Two of them will be found in the English edition. According to one, the Protocols came from a deceased friend unnamed, who received them from a woman, also unnamed, who stole them from "one of the most influential and most highly initiated leaders of Freemasonry ... at the close of a secret meeting of the initiated in France." According to the other, there was no woman intermediary and no despoiled French Freemason, but the whole business was done by the deceased friend himself, who rifled the safes of "the Headquarter Offices of the Society of Zion in France." The inconsistency of these two stories may conceivably be explained, but it is not so easy to account for the third story, which Nilus relates in a third and enlarged edition of his work published in 1911. Here he tells us that the documents came not from France, but from Switzerland, that they were not Judeo-Masonic, but Zionist, and that they were the secret Protocols of the Zionist Congress held in Basle in 1897. From these conflicting statements it is perfectly clear that Nilus is not a witness of truth, and the damaging conclusion suggested by a comparison of his Protocols with the Goedsche fiction and its progeny of forgeries becomes irresistible.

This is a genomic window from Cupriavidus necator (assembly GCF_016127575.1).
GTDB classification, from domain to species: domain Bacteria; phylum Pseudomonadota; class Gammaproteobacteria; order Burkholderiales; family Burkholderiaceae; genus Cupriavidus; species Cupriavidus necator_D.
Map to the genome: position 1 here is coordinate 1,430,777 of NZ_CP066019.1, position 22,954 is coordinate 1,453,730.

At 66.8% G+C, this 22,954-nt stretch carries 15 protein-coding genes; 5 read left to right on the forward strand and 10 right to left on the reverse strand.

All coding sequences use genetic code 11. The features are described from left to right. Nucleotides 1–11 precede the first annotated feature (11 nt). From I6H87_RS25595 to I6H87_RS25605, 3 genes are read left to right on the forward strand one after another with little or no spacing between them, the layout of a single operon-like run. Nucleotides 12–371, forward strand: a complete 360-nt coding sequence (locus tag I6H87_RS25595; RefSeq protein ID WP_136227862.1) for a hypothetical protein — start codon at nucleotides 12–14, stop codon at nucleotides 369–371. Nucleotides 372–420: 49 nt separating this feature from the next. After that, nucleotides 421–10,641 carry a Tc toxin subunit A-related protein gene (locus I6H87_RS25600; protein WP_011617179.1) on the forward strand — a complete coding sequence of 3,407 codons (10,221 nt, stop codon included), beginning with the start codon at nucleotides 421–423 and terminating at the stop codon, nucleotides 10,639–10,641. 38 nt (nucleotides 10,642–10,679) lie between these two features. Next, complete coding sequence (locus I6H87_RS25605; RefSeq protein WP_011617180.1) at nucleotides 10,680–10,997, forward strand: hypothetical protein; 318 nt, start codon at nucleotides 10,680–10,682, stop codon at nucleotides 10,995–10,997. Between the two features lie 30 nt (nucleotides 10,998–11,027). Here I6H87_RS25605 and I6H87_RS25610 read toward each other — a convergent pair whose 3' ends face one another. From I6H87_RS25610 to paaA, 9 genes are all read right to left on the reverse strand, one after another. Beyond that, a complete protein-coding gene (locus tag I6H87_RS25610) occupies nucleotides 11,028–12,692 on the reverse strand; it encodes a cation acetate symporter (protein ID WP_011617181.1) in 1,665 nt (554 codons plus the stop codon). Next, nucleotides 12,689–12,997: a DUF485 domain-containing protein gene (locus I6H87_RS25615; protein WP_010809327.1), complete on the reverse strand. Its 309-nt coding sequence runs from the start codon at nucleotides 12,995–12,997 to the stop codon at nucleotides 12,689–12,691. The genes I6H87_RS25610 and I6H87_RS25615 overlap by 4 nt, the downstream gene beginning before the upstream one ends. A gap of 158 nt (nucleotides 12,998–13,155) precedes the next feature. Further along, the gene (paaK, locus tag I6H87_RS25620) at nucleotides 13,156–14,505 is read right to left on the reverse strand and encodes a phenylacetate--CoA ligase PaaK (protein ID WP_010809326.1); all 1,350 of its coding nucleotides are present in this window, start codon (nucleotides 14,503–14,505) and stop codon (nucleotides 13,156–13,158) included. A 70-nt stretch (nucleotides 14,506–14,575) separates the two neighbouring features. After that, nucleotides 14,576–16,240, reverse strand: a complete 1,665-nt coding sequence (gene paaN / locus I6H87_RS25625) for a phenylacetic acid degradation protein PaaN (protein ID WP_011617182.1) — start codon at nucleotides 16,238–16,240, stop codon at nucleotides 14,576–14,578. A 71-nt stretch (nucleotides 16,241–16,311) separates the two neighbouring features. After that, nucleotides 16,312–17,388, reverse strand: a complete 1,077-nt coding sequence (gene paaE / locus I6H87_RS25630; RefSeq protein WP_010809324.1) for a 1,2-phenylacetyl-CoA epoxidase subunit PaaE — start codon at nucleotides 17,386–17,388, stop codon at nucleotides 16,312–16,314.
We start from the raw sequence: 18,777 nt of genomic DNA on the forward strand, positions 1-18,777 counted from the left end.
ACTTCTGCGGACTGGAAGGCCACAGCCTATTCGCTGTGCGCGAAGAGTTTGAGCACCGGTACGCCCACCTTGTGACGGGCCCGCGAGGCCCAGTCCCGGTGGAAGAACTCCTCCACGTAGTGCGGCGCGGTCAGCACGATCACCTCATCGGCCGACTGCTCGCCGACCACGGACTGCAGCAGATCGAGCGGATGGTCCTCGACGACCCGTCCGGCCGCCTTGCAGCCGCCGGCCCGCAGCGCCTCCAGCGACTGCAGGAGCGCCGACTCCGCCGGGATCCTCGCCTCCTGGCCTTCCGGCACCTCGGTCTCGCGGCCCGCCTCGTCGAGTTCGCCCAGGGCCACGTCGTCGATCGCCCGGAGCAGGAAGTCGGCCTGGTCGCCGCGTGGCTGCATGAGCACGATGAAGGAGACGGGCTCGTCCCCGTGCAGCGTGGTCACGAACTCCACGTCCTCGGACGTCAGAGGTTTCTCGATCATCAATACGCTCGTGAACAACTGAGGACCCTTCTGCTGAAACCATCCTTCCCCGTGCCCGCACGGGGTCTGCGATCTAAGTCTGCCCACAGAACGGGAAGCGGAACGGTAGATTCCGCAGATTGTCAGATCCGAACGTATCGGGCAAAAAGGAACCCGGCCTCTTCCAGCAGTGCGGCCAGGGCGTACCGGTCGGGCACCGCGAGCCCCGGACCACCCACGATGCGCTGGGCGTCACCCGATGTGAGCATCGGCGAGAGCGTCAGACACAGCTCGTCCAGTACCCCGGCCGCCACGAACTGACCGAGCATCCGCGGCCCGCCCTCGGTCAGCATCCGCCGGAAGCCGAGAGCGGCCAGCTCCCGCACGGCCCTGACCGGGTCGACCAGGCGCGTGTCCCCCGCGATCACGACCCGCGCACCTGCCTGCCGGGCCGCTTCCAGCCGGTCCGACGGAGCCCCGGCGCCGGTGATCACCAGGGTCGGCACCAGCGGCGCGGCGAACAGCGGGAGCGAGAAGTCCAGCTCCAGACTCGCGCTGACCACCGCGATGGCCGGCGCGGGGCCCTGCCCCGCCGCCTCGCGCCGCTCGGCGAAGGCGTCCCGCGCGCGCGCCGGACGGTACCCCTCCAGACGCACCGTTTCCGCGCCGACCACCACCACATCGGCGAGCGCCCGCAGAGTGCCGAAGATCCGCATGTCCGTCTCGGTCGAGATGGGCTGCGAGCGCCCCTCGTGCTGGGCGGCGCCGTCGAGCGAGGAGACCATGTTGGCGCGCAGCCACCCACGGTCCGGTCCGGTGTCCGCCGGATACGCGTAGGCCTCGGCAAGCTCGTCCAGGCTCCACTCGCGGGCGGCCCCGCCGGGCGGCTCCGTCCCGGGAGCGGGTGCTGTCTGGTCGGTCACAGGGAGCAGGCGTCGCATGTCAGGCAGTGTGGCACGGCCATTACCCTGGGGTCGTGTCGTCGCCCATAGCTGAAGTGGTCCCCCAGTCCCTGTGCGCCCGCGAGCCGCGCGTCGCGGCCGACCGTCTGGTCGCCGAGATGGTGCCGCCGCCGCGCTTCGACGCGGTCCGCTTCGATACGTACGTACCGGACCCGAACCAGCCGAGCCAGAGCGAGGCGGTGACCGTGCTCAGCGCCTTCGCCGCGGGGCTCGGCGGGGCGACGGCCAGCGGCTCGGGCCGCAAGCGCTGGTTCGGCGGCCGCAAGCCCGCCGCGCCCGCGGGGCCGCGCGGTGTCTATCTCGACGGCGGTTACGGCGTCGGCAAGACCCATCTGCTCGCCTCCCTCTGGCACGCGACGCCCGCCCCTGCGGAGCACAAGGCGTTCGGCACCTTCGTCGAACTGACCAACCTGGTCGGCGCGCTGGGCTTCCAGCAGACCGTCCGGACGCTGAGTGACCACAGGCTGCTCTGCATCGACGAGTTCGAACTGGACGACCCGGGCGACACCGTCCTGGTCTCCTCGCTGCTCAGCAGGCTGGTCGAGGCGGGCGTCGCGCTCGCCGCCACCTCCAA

The Protocols are, in short, an amplified imitation of Goedsche's handiwork adapted to the circumstances of the Russian Revolution of 1905. Whether it was made direct from the melodramatic text of "Biarritz" is doubtful. Had Nilus worked with that document his credulous mysticism would assuredly not have resisted its Golden Calf theory, of which he is refreshingly innocent. On the other hand, he does adopt the blending of the Materialist and Social Democratic elements which are separate and conflicting in Goedsche, but which, with the exclusion of the Golden Calf, were the chief points of difference between the Czech forgery of 1901 and its Goedsche original. It therefore seems probable that it was with the Czech text that Nilus operated, and this is confirmed by his own avowal that the "manuscript" which first made him acquainted with the alleged Protocols was given to him in 1901, the year in which the Czech pamphlet was published.
In his main ideas Nilus followed this pamphlet very closely, but borrows, or, rather, purloins, additional matter, especially in regard to the Freemasons, from Gougenot des Mousseaux. He also annexes political and economic ideas on a large scale from modern Russian reactionary writers and from certain early Bolshevist programme-mongers. How closely his main thesis follows that of the Czech-Goedsche pamphlet is shown by the following parallel, in which both explain how the Jews hope to accomplish their fell purpose by simulating sympathy with the proletariat and leading it into destructive, and eventually suicidal, political revolution:—